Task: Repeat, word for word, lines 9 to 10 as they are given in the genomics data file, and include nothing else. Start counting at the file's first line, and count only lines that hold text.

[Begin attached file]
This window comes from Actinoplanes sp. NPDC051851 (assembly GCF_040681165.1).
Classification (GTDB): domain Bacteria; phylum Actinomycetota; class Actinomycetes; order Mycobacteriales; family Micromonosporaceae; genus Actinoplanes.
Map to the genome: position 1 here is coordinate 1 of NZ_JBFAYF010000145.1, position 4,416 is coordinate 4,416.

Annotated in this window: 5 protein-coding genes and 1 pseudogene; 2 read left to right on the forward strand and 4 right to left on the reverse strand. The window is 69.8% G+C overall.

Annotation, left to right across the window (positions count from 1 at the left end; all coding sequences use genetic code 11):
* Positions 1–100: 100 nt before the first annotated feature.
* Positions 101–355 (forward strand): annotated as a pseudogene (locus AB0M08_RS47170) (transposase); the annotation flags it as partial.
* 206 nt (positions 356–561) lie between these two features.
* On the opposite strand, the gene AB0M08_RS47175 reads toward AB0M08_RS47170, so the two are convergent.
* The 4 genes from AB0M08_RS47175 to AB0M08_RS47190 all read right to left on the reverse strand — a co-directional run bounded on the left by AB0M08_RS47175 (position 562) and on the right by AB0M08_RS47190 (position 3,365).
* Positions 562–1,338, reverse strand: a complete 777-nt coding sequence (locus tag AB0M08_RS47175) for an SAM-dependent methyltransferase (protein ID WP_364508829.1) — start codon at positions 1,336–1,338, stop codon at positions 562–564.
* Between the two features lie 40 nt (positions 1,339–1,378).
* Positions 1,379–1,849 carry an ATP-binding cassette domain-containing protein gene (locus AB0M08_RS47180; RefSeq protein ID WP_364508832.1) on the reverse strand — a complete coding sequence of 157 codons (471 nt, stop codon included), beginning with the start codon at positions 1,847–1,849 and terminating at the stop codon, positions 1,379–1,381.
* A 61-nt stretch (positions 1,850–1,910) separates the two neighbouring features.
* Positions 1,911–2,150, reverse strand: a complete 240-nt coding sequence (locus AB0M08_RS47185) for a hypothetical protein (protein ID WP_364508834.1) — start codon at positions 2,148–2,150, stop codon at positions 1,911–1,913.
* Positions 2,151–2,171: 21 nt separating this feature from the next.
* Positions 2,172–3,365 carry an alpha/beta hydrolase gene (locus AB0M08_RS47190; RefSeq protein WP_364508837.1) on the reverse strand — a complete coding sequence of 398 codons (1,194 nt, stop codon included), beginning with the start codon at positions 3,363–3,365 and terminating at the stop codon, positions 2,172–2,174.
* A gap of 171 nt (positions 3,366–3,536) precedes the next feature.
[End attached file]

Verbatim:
* On the opposite strand, the gene AB0M08_RS47175 reads toward AB0M08_RS47170, so the two are convergent.
* The 4 genes from AB0M08_RS47175 to AB0M08_RS47190 all read right to left on the reverse strand — a co-directional run bounded on the left by AB0M08_RS47175 (position 562) and on the right by AB0M08_RS47190 (position 3,365).